Diversity work is the warp and weft of The Putney Core, which is driven by its throughlines. Diversity is highlighted in throughline of Ethical, Cultural and Social Justice—of course—but lives also in the skills described in three other standards, Argumentation, Literacy and Communication, and Collaboration. By naming and practicing individual skills that enable Putney students to “work effectively across difference,” we have staked ground in developing citizens who can participate effectively in democratic processes—who can activate others to work toward a “more perfect union”—people who will have an impact.

Where some schools offer packaged programs, we give students space to question. Where other schools build curriculum around themes—race and ethnicity, gender and identity, civil rights, and social activism—Putney students pursue their questions. The student diversity leaders set the agenda for the community, design workshops, lead discussions, and demand review and revision of our practices. Our pedagogy as a progressive school insists students will walk into spaces bravely—and they do. We ask them to imagine the community they’d like to live and learn in and then we say, “What will we do to make it so?”

The student diversity leaders are “selected leaders,” meaning that they apply for their positions. Last year we had sixteen applications for six spots. We offer them a little training, with our own faculty and from outside groups, but mostly we let them exercise their agency by leading the work on campus. Each year the group’s mission changes a little. This year’s leaders are resolved to “encourage conversation and respectful disagreements among student and faculty and to direct attention to issues of ‘ism’ in an attempt to dismantle forms of oppression on and off the hill, and to be a resource for the community as people seek to better understand various identities.”

What are the ongoing debates?

We have ongoing, and mostly healthy debates about the best ways to push forward with this work. One, as mentioned above, centers on how broadly or narrowly to define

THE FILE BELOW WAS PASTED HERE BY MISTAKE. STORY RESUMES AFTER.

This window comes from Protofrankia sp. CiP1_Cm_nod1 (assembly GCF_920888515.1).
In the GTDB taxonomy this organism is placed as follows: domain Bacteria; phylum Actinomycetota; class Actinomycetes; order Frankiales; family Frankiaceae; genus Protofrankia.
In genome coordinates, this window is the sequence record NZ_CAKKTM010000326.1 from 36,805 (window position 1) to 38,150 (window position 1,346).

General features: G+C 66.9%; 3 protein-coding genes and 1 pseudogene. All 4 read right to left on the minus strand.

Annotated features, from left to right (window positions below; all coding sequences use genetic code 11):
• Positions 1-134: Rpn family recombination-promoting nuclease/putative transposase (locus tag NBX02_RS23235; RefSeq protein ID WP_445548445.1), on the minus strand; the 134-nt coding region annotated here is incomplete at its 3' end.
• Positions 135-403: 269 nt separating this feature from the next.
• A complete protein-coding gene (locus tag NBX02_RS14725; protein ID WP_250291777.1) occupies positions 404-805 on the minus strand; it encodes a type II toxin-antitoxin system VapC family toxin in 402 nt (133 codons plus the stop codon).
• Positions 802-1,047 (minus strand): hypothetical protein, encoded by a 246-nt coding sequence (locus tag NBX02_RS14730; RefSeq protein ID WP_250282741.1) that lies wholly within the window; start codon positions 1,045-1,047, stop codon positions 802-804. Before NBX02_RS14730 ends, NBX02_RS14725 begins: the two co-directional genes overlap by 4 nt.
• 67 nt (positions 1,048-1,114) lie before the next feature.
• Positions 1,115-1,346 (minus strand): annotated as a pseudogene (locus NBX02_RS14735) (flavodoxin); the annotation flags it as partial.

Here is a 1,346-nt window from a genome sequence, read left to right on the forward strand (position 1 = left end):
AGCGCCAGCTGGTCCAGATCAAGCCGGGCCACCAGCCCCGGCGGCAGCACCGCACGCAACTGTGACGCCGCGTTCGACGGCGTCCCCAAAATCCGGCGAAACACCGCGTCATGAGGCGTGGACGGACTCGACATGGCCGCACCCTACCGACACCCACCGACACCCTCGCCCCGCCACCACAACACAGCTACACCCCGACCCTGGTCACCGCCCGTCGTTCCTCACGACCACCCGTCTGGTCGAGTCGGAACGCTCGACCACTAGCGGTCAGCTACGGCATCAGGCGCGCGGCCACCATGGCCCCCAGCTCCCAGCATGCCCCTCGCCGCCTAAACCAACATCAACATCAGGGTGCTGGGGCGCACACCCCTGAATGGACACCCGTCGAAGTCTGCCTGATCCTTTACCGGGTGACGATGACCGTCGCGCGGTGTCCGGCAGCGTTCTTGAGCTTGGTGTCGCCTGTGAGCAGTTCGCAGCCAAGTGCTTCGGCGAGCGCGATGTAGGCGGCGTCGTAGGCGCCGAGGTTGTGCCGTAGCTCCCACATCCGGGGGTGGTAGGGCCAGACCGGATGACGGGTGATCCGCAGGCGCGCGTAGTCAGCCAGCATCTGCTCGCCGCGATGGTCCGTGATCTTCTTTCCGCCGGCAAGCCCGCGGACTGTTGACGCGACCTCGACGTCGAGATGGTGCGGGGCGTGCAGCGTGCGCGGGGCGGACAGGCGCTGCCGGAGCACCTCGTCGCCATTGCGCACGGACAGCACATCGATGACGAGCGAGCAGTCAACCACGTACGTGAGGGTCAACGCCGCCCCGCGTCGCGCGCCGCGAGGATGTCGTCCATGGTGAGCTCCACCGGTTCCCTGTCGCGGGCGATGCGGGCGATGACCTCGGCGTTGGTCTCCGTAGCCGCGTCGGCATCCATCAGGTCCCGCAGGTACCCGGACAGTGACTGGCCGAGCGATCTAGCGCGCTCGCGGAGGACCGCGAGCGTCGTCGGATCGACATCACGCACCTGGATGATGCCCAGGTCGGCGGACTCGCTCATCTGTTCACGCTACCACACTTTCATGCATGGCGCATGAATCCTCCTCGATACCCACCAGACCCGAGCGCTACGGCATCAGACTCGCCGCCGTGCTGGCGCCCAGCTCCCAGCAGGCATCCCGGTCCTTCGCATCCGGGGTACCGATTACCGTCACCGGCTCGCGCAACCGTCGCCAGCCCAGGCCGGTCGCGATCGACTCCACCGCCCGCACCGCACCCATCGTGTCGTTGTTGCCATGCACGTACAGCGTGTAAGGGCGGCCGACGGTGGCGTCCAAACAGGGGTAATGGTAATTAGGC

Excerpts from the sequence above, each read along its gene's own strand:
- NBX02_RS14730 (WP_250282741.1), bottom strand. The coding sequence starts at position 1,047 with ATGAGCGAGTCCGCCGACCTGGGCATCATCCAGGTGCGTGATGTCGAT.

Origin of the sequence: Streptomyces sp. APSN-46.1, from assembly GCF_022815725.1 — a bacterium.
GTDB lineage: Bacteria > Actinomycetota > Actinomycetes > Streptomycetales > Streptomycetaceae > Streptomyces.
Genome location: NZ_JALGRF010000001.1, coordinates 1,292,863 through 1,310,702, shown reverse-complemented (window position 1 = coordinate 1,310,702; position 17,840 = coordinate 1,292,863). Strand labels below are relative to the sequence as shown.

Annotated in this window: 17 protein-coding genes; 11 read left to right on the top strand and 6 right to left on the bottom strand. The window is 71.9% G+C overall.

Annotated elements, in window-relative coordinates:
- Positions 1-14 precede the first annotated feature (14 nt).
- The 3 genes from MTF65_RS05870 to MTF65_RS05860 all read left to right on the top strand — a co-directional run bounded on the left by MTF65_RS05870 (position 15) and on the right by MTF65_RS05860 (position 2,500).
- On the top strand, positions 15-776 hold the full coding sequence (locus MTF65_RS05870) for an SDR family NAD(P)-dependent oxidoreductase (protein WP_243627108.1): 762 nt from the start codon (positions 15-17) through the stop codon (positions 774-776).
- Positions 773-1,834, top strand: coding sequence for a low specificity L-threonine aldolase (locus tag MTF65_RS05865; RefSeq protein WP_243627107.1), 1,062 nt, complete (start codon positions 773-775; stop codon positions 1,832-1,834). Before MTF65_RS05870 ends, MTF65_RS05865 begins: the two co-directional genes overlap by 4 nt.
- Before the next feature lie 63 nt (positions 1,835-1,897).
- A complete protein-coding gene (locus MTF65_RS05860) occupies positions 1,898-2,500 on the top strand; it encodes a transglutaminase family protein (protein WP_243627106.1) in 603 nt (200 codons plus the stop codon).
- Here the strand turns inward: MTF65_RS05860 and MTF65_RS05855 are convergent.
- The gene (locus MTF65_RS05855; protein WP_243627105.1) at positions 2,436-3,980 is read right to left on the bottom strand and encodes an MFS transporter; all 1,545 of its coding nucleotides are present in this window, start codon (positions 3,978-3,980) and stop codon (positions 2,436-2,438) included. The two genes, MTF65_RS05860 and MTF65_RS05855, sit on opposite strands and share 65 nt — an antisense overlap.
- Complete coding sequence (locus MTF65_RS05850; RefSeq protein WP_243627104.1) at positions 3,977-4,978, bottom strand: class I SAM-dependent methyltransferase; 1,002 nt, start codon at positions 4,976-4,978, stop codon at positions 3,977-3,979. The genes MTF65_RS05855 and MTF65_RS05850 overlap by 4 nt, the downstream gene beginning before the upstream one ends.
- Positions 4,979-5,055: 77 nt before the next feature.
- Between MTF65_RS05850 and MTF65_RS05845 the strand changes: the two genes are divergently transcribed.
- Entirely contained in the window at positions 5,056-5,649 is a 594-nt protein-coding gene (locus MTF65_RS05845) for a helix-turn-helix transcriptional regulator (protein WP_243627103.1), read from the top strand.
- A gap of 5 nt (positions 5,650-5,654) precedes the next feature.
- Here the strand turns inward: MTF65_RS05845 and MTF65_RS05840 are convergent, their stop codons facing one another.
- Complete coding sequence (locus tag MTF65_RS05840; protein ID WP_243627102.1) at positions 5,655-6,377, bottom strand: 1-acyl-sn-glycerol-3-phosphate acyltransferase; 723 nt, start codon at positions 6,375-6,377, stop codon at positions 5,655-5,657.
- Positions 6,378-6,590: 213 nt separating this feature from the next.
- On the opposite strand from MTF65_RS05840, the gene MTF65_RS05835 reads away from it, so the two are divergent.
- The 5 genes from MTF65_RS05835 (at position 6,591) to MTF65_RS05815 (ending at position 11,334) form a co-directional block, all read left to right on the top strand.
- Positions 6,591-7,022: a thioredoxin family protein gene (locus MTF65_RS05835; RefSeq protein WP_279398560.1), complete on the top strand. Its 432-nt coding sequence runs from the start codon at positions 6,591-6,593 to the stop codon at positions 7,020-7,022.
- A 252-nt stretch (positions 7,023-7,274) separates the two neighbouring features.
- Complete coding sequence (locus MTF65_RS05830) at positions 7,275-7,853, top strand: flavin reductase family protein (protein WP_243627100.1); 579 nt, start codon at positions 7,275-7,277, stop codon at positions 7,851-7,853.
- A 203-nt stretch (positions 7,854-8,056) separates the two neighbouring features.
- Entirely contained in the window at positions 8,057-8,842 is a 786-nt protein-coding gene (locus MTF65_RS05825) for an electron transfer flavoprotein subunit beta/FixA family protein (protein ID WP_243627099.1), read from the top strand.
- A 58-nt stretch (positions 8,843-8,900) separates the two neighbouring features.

“diversity,” and if this is even a useful word. If we define it too narrowly, we lose sight of the complexity of our society and of individuals. If we define it too broadly, it is not useful for decision-making.

Another debate centers on the thorny topic of financial aid. The majority of people who can afford boarding school tuition are white, reflecting centuries of American history’s unequal opportunity. Do we use financial aid to repair some small piece of this damage or do we seek to fund a broad variety of students from different backgrounds? Most people instinctively say “both,” but the reality of limited financial aid resources make this question very real, and very personal.

A third question is that of the role of a person specifically hired to do this work on campus. Many schools have a director of equity and inclusion, or someone with a similar title. The job can be primarily about support of students, or more focused on structural and curricular matters. How a school opens up both time and power for someone to do this work is critical. Asking a single person to work on the many legacies of injustice in a community is asking a lot and risks robbing responsibility for the work from each of us. We all have work to do to make our school and our democracy inclusive and equitable.

Students and faculty have been digging deep into issues of power and privilege and how it operates at our school. The discourse on campus right now is honest; while we sometimes offend, talk over, or assume we understand one another, all of us are pulled by our vision to use our differences to enrich our learning and build community. It seems, then, a good time to support and hone our efforts by adding a person who can leverage our recent efforts. Putney will be looking for someone to join our team in this role during the course of this year, and we hope that alumni and parents will be helpful in our outreach.